Madden 23 Crashing Bug Now Fixed; Read The January 12 Patch Notes

The ongoing series of blunders continues for the only NFL sim on the market.


Update: Tiburon announced this issue should now be resolved. We tested it and are now able to get into the game.

Original story: In what is just the latest in a long line of gaffes within Madden NFL 23, the game is currently inaccessible for some number of players today. Some players who have downloaded the latest patch are unable to get past the start menu, as it reliably crashes with no apparent workaround for affected players.

Server maintenance and an accompanying game patch were announced late in the evening of January 11 and applied overnight in US time zones. We can infer that not all players have been hit with this issue as there is, at the time of writing, one person streaming the game on Twitch. However, many in the comments of that stream are questioning how the player is able to access the game right now, so it seems like this current issue is affecting many players. In a tweet, the team said it's aware of the issue. On Twitter and Reddit, players are also widely reporting the same issue.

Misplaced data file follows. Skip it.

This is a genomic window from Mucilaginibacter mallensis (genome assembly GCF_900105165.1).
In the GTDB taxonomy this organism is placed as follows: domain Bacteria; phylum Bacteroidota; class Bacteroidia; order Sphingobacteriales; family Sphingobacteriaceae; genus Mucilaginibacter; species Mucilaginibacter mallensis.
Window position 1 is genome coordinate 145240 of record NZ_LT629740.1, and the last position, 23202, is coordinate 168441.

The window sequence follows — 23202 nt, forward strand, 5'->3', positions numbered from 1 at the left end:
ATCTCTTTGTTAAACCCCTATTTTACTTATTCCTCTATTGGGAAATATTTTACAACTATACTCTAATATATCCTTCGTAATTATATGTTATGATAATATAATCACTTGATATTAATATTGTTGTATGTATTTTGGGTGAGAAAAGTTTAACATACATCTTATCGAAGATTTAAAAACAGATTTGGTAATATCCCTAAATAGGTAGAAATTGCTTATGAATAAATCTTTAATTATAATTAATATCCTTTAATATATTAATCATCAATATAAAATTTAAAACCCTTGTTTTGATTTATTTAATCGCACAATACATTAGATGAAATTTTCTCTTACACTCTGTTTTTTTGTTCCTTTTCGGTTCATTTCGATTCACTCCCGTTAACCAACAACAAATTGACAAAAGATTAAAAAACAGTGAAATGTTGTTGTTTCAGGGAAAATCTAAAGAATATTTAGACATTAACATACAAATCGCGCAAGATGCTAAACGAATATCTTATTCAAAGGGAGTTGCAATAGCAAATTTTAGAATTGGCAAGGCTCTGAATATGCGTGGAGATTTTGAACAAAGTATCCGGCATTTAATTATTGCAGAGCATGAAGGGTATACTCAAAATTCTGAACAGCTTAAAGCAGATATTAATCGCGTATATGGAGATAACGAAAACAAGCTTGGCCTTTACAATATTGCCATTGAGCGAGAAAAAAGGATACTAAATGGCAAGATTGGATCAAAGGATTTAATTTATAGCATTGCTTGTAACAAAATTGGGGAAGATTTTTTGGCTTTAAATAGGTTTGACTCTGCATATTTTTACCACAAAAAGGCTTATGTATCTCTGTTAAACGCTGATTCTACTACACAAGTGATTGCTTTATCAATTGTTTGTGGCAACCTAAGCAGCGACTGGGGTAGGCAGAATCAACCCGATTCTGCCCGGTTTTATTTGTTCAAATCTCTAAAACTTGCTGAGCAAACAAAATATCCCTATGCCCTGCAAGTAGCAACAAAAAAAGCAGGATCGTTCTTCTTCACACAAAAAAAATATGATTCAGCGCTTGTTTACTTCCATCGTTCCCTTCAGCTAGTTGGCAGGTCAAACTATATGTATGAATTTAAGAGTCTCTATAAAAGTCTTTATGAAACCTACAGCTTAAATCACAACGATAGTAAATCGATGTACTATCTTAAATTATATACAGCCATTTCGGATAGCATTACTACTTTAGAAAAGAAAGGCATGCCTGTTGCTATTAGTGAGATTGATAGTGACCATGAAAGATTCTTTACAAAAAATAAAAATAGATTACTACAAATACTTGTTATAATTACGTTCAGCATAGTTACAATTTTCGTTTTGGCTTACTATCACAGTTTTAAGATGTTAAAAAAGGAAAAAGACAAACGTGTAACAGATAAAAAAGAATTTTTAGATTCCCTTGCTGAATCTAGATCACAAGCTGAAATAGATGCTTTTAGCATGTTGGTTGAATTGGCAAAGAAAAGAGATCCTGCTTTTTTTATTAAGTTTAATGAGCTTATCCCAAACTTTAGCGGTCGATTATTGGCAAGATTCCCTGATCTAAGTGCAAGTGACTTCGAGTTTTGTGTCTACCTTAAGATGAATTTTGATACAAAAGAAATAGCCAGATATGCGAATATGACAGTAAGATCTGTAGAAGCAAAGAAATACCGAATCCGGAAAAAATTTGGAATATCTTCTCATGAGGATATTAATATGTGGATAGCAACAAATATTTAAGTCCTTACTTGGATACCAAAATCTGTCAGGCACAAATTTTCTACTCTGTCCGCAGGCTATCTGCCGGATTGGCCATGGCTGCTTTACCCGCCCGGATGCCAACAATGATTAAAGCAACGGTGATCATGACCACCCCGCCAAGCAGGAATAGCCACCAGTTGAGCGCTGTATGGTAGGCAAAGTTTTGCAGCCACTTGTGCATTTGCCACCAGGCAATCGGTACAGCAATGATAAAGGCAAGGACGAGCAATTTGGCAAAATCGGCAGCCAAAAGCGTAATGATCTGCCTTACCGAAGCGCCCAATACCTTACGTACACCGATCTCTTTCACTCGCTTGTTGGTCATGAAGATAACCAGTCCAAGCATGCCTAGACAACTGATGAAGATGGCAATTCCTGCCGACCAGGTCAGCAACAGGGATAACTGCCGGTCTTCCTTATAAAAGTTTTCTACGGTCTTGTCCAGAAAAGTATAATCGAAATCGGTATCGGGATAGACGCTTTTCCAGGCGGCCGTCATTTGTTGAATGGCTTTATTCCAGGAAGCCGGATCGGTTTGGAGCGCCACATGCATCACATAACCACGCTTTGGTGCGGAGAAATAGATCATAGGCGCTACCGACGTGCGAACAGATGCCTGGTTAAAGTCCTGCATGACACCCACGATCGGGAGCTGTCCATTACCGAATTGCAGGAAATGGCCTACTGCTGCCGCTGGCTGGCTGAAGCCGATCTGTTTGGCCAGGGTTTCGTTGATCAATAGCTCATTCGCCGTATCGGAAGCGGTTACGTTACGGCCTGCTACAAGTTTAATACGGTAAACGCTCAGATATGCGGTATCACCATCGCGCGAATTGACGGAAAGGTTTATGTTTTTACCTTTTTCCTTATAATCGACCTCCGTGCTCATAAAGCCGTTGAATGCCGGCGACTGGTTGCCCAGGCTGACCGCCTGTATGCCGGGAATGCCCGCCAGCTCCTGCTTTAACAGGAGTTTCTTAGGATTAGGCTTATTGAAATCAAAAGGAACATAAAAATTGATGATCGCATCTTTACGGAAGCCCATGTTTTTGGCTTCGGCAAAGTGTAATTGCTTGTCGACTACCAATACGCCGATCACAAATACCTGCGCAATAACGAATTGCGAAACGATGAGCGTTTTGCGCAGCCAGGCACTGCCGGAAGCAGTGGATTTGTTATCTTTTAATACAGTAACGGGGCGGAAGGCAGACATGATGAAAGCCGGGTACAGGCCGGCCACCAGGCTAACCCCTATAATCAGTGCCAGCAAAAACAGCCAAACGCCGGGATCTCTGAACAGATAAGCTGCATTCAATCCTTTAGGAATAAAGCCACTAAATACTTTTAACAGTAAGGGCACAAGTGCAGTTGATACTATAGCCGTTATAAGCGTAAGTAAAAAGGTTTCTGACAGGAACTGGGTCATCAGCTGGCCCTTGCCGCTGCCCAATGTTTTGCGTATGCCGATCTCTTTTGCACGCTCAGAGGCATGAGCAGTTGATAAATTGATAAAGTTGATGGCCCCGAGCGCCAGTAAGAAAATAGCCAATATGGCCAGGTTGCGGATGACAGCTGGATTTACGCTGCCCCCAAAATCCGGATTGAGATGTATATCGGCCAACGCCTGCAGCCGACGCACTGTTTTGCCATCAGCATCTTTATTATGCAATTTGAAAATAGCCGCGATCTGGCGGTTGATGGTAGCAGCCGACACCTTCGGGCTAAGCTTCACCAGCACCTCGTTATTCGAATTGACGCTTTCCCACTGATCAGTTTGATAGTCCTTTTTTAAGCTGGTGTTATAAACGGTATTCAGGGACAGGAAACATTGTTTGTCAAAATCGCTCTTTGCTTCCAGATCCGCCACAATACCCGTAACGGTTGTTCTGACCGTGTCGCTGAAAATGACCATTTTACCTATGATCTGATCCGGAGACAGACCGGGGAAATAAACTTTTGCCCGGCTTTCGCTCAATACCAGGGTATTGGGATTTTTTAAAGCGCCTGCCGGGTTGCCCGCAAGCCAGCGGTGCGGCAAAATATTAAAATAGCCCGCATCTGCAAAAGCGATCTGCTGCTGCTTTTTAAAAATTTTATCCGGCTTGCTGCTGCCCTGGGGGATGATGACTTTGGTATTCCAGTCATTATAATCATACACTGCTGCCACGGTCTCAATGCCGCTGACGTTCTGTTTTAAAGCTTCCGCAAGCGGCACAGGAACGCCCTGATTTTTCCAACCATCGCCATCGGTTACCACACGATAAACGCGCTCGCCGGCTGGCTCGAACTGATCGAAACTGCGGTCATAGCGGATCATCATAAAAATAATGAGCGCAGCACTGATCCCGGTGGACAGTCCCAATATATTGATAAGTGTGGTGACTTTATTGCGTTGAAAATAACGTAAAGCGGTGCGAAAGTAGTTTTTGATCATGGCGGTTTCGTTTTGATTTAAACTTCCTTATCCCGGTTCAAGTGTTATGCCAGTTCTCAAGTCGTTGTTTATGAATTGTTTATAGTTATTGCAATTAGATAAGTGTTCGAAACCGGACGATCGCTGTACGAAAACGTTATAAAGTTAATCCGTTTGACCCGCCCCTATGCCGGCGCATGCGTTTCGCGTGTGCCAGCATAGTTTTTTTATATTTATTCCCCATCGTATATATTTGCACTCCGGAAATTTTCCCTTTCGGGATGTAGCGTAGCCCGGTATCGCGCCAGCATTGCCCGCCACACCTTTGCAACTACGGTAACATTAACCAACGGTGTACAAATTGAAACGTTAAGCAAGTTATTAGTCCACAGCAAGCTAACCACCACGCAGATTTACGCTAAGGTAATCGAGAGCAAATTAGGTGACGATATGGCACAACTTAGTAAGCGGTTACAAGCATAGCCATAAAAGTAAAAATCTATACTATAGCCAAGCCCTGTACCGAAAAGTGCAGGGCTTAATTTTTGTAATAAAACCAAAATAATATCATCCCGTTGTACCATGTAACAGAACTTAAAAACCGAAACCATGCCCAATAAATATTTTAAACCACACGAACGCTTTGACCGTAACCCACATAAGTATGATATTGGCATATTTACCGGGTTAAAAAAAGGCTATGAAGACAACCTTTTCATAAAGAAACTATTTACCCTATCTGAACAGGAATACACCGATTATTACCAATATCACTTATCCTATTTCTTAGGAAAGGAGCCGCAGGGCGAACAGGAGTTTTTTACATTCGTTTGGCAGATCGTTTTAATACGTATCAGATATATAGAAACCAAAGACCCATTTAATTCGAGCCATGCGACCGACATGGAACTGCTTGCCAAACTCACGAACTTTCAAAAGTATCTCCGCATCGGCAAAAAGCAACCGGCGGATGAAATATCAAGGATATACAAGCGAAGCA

Madden 23 is no stranger to server-side issues. Despite a reasonably improved on-field product, this season's game is certainly the most problematic in years, with the game routinely causing issues for both Madden Ultimate Team (MUT) and Franchise players dating back to September. Past issues have included rosters reverting to previous versions, MUT rewards not being dispersed on time or at all, leagues moving backward in time sometimes in chunks as big and costly as multiple seasons, and the worst of all, 60% of recently bugged Franchise saves that were accidentally deleted forever.

The game's lead studio, Tiburon, said it believes it can restore as much as 40% of leagues affected by the Franchise save corruption, and revealed in the January 12 patch notes that the save corruption bug affected only 2% of all leagues created since launch, meaning 60% of those leagues are gone for good, not 60% of all leagues which was wrongly reported in some instances since the issue was revealed. However, this number reasonably includes more active leagues, as inactive leagues were less likely to have logged in and played during the window of time that proved to be costly for saved data.

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